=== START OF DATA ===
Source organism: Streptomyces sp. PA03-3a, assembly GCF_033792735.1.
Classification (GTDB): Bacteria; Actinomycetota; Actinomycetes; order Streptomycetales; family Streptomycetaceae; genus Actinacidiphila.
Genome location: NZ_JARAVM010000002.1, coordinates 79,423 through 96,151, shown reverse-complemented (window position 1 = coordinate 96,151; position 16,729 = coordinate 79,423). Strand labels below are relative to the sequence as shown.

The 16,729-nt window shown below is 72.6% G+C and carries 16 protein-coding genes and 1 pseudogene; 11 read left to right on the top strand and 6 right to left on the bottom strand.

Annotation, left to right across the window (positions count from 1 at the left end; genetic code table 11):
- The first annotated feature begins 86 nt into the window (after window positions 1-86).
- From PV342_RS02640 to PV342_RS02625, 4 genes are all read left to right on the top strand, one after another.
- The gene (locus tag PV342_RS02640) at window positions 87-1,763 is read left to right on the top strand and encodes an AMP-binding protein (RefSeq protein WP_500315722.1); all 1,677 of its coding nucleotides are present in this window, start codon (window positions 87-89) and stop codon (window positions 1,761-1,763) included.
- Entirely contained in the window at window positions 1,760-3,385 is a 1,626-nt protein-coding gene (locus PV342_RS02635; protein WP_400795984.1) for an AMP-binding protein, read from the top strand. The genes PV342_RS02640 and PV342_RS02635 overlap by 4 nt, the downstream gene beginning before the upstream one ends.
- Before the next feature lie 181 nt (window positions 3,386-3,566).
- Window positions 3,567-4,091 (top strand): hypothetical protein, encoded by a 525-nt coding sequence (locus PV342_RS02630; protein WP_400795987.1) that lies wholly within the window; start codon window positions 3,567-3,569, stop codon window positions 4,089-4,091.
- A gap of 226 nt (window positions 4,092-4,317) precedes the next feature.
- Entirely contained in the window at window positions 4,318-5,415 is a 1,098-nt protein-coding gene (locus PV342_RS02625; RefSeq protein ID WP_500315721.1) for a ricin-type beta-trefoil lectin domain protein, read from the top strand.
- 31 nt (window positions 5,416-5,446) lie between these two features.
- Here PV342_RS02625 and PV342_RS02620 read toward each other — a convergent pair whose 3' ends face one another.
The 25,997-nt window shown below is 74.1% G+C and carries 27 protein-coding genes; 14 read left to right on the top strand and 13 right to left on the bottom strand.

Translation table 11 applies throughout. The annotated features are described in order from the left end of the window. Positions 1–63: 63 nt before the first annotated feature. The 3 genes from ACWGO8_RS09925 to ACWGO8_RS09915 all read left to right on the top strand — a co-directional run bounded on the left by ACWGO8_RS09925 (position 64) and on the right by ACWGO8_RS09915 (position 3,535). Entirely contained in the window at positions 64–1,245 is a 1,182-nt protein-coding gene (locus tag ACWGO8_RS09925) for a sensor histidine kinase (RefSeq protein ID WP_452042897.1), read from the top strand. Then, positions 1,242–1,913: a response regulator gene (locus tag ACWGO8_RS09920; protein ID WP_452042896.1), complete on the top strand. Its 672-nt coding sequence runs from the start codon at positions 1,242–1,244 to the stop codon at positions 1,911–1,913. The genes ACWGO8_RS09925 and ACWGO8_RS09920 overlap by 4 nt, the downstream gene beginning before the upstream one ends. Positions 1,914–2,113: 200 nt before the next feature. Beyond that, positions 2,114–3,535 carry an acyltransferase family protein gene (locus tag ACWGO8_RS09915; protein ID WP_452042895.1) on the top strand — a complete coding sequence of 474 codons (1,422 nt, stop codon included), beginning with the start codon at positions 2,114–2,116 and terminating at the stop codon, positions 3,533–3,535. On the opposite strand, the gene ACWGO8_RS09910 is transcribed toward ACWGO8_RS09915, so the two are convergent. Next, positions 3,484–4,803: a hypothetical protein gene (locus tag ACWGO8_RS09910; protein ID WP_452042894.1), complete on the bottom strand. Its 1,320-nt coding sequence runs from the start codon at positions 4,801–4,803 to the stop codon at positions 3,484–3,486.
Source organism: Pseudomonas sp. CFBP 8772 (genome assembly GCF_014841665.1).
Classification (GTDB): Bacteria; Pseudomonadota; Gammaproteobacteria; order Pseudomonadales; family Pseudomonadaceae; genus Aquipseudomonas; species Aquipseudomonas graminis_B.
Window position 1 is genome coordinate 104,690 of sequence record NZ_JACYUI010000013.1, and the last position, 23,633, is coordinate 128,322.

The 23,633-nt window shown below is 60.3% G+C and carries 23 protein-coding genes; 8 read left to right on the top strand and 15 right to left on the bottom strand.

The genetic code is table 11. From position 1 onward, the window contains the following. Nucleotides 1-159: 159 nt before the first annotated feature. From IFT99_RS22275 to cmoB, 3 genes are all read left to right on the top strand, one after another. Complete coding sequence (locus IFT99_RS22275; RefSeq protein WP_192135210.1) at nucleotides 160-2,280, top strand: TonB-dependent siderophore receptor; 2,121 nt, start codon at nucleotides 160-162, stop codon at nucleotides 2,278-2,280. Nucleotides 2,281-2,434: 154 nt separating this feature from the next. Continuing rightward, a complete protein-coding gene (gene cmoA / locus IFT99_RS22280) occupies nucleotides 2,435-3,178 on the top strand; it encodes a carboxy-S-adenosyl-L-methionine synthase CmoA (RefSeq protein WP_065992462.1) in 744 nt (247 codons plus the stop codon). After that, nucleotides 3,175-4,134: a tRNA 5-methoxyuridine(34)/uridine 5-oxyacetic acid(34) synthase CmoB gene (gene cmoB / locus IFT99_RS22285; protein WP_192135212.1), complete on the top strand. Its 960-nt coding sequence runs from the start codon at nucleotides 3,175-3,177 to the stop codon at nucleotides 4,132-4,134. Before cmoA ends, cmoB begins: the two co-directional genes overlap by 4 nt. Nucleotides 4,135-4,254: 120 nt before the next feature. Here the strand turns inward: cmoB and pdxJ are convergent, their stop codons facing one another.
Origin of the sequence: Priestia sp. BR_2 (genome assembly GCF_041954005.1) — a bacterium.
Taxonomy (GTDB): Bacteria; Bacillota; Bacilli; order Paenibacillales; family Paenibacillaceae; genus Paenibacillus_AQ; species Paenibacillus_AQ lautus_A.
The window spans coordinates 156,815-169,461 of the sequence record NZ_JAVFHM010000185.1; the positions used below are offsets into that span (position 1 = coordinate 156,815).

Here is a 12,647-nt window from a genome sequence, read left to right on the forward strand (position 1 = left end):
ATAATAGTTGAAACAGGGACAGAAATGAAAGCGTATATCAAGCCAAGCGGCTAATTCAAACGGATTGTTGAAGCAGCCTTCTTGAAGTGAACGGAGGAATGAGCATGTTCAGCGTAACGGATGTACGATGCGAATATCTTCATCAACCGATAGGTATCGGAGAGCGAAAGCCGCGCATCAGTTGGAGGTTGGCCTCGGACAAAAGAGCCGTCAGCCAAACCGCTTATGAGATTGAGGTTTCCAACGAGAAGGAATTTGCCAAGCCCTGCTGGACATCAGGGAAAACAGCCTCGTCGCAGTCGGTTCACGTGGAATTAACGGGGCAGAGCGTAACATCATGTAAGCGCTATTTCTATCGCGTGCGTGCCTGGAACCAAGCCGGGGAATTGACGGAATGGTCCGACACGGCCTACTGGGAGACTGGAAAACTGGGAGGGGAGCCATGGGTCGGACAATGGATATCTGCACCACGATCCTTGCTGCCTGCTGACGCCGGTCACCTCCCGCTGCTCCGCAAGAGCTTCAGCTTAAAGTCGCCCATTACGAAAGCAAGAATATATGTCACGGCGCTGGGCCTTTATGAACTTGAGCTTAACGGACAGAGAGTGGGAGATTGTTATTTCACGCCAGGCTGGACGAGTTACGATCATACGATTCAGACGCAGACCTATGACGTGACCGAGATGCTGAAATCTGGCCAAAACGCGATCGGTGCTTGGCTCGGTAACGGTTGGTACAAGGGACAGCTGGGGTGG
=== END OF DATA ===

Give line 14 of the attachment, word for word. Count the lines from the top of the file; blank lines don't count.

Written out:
- 31 nt (window positions 5,416-5,446) lie between these two features.